[an error occurred while processing this directive]
BBC News
watch One-Minute World News
Languages
Last Updated: Saturday, 7 October 2006, 07:40 GMT 08:40 UK
'Powder keg' in S Africa - Tutu
Archbishop Tutu at the Homeless World Cup, Cape Town, 29/9/2006
Archbishop Tutu has been feted for weeks leading to his 75th birthday
Nobel peace prize winner Desmond Tutu has warned that South African poverty could lead to social unrest.

In a BBC interview to mark his 75th birthday, the former Archbishop of Cape Town said those who had not benefited from the end of apartheid would demand their share of the "freedom dividend".

Archbishop Tutu played a prominent role in the campaign to end apartheid.

In the past several weeks he has given a series of warnings about the dangers South Africa faces.

Violent robbery

In an interview with the BBC's Alan Little, he said South Africa faces a new moral crisis in the shape of violent crime.

"People have turned freedom into licence," Archbishop Tutu said, "and forget that freedom has its obverse - responsibility and obligation".

People have turned freedom into licence and forget that freedom has its obverse - responsibility and obligation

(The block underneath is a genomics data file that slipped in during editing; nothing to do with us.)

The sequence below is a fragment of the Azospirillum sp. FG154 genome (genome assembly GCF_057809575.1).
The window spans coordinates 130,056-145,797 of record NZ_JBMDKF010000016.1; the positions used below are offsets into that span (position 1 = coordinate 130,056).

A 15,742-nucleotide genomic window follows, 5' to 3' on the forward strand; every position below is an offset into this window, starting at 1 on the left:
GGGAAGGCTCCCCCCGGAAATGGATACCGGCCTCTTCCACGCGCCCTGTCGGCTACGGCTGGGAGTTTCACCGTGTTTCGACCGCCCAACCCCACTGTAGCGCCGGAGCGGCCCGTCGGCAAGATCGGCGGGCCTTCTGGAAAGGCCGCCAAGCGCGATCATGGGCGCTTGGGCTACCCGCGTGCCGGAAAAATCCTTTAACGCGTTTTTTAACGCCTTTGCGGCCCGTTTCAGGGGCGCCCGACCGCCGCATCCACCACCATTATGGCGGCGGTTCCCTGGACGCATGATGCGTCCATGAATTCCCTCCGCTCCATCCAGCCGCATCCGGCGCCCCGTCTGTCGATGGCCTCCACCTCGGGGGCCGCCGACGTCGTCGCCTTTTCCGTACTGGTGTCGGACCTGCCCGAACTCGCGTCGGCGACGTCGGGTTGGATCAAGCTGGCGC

Desmond Tutu
Former Archbishop of Cape Town

Referring to the violent robbery of a van transporting cash, in which the guards had been burned alive, he said: "You have to ask why, when you have got your loot you have to gratuitously kill. There must be something that has happened to us."

In a speech last week Archbishop Tutu blamed the apartheid system of racial segregation, which ended 12 years ago, for damaging South Africans' moral sense.

'Powder keg'

But he has not spared the country's current leaders. He opposes ex-Vice President Jacob Zuma becoming president due to his "moral failings".

Mr Zuma's presidential aspirations received a major boost earlier this month after corruption charges were dropped against him. He was acquitted earlier this year on a rape charge.

And Mr Tutu told one audience the country was "sitting on a powder keg" because the gap between rich and poor is widening and some of the very rich are now black.

"We need to be very careful that the poor don't begin to say 'where is the freedom dividend?'" he said.

"I am very surprised that it has taken them so long to vent their anger and their impatience."


VIDEO AND AUDIO NEWS
Archbishop Tutu speaks about the dangers facing South Africa



SEE ALSO
Country profile: South Africa
20 Sep 06 |  Country profiles

RELATED INTERNET LINKS
The BBC is not responsible for the content of external internet sites



FEATURES, VIEWS, ANALYSIS
Has China's housing bubble burst?
How the world's oldest clove tree defied an empire
Why Royal Ballet principal Sergei Polunin quit

PRODUCTS & SERVICES

Americas Africa Europe Middle East South Asia Asia Pacific